TIME TO READ: 4m 30s
For centuries, architects have turned their pencil to designing products. Internationally acclaimed architects such as Zaha Hadid, Daniel Libeskind and Frank Gehry have all considered design on a smaller scale and pushed the boundaries of materiality and manufacturing.
In Australia, we’re also seeing a movement of architects exploring another creative discipline to test their skills and create a product that complements their medium.
Hannah Tribe, the founder of Tribe Studio, is one such architect that has recently delved into the world of product design. Launching a joint venture with metal fabricator Adam Corry, Hannah has shifted her focus onto the smaller pieces of the home forming the hardware collaboration BIT PART.
“In my architecture practice, we were finding that the bits and parts in a house that you touch were often crudely assembled and flimsy. If these ‘bits’ were beautifully designed often they were not well crafted and if beautifully crafted they were often not cleverly designed or to our taste,” says Hannah.
It just so happened at the same time Hannah was contemplating why all the door levers in the world were dropping, Adam and his wife were growing increasingly frustrated at the lack of beautiful and quality hardware.
After the pair shared their mutual disappointment of the existing hardware options, Hannah began sketching and Adam whipped up prototypes. “I have an idea of ‘why don’t we make a thing that looks like this’ and Adam has this wealth of experience with metalwork and engineering and moving parts and he works out how to make it better and make it work,” says Hannah.
BIT PART presents a collection of sustainable and beautiful hardware for the home. “The bits we are making are the accessories, the jewels of the house,” says Hannah. “We were noticing that the house was great [the outfit], the spaces were great and light filled and good to be in but the accessories were letting the whole outfit down.”
Designing a door handle, hook or leaver is no doubt an entirely different process than working with a client to create their dream home. However, Hannah says while they had no client or specific site, designing a product followed a similar journey. “We were designing to really specific briefs, solving very particular micro-problems of residential design.” As with her architecture work, Hannah thrives off collaborating with other designers. “The real treat of BIT PART is collaborating with Adam, who has a completely different skill set from mine and yet together we really enjoy making stuff.”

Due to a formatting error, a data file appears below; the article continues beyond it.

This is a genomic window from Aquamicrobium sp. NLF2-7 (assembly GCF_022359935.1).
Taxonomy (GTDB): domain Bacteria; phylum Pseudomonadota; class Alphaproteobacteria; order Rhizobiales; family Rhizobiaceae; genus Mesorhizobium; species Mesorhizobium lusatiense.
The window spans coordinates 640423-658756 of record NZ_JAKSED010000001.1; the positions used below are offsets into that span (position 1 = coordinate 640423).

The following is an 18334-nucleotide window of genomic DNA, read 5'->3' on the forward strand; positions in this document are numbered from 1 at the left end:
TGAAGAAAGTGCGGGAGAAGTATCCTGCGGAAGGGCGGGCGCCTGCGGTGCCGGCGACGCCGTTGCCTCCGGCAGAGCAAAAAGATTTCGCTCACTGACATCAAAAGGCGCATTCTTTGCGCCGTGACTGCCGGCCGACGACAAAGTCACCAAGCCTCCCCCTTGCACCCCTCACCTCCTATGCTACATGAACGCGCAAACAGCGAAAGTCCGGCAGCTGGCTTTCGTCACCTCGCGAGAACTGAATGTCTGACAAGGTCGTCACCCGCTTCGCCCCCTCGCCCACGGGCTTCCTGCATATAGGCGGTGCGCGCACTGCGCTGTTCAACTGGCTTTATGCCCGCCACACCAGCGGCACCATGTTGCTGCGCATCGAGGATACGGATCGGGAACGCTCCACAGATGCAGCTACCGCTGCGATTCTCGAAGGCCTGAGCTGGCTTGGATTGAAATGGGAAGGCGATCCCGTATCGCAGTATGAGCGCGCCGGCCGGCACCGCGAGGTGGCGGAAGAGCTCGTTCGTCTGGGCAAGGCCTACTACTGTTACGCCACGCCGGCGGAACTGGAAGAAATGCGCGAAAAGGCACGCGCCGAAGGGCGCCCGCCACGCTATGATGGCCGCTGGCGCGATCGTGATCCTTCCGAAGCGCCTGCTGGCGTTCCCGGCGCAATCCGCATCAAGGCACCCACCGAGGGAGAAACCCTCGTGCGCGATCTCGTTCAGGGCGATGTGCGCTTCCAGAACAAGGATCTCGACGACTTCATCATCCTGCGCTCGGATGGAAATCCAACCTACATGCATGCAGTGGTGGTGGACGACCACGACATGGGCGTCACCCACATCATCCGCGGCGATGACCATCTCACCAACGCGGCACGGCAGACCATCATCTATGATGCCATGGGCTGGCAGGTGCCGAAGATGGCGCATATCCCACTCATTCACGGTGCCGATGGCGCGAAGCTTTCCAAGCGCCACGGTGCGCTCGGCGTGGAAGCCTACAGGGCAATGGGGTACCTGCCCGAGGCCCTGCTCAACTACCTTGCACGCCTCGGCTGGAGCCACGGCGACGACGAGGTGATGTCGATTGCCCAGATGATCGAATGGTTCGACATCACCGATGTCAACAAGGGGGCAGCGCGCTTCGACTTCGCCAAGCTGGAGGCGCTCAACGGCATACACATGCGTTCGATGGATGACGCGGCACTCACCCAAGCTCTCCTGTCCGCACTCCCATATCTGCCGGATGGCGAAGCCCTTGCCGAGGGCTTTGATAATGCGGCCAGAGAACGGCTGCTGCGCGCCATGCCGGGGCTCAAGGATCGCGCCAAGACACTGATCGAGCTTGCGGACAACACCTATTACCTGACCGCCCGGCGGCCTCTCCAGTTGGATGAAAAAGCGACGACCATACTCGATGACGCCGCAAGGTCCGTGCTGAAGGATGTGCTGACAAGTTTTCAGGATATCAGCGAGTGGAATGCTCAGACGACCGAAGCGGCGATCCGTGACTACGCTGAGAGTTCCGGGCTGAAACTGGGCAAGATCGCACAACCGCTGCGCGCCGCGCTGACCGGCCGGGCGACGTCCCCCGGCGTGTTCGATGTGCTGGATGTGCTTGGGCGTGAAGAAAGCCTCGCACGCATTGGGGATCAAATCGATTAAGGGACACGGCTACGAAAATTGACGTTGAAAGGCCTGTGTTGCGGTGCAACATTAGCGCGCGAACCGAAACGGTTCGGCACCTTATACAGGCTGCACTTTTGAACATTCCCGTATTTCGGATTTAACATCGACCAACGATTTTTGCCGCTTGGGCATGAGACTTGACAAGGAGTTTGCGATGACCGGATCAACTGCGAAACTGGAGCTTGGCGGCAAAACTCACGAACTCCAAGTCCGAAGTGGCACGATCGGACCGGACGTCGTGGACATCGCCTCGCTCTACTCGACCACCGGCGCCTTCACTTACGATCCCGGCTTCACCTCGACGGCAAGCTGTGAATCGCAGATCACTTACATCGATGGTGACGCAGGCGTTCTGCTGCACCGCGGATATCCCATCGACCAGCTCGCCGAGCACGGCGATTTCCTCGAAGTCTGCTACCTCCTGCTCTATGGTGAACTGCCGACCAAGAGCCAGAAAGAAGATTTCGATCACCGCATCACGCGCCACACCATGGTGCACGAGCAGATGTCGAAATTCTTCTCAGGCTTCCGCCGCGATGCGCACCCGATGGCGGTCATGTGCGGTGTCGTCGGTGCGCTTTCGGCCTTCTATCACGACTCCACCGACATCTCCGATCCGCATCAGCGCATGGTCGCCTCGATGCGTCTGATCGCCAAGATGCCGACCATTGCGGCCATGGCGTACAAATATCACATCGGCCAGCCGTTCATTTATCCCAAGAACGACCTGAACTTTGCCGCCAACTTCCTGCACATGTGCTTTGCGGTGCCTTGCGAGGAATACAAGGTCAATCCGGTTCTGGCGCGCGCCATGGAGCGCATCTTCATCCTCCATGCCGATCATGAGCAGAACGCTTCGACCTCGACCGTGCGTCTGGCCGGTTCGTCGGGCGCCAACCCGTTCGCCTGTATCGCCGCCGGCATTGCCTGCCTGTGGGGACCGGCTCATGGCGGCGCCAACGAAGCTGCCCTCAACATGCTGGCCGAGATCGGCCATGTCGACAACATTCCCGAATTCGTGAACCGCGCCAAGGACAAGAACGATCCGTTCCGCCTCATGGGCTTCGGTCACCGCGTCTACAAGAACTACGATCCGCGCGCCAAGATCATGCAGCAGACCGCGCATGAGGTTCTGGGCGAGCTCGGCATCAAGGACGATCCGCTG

It’s not just architects that are moonlighting into other creative disciplines. Industrial designer by trade Shareen Joel, for many, is better known for her interior design work with homes featured in the pages of Vogue Living and Belle. However, over the years Shareen has moved across several industries forming a business with no creative boundaries – currently further extending her reach by completing an architecture degree.
“My first job straight out of uni was designing cars, which is obviously interior design, exterior design, industrial design…everything,” says Shareen. This holistic approach to design naturally lead Shareen to later study interior architecture and establish Shareen Joel Design.
Shareen’s passion for industrial design has extended throughout every discipline she crosses into. “My design ethos is classic design based on an industrial feel and not hiding the manufacturing process,” she says. Instead, Shareen opts to highlight the manufacturing process by avoiding the cladding of surfaces and embracing how each object is crafted.
“For me, it’s a lot about being true to how things are made,” says Shareen. “By doing that, they have a timeless quality about them.”
Navigating across all disciplines is immensely rewarding but it does have its challenges. “Every project of mine is bespoke,” says Shareen. “I make my job much harder for myself because I never reuse the same details. I reinvent every time, which means I have to think about how each individual component is made and detailed.” However, the additional time and energy required for bespoke design comes with its rewards. “When you see a space complete, it’s beautiful,” explains Shareen. “It’s like a piece of art or jewelry.”
Shareen agrees with Hannah that there is a movement for creatives to step outside their discipline, whether that’s to design product or spaces. However, “it’s a very limited market in Australia,” she says. “Our market is so small; you can’t have too many brands.”
Shareen chooses to produce limited edition products under her own name, Share Design, while she enjoys working under larger brands to create products on mass. “I love mass production for Australian brands like Sheridan, Ford and Lockwood,” she says.
For Hannah, BIT PART is more than just another brand creating doorknobs for the home. “Adam and I are looking ahead and we want to get other people to design products for us – we want to be the vehicle for realising great designs.” It’s their hope, BIT PART will help draw international attention to Australia’s commitment to quality design and sustainability.
“It is a really exciting time to be a designer. Technology is supporting experimentation in prototyping and design, and digital technology means it is much easier to bring ideas to the market than it ever has been before. I think we’ll see a lot of product design by architects, and I hope Bit Part can support them.”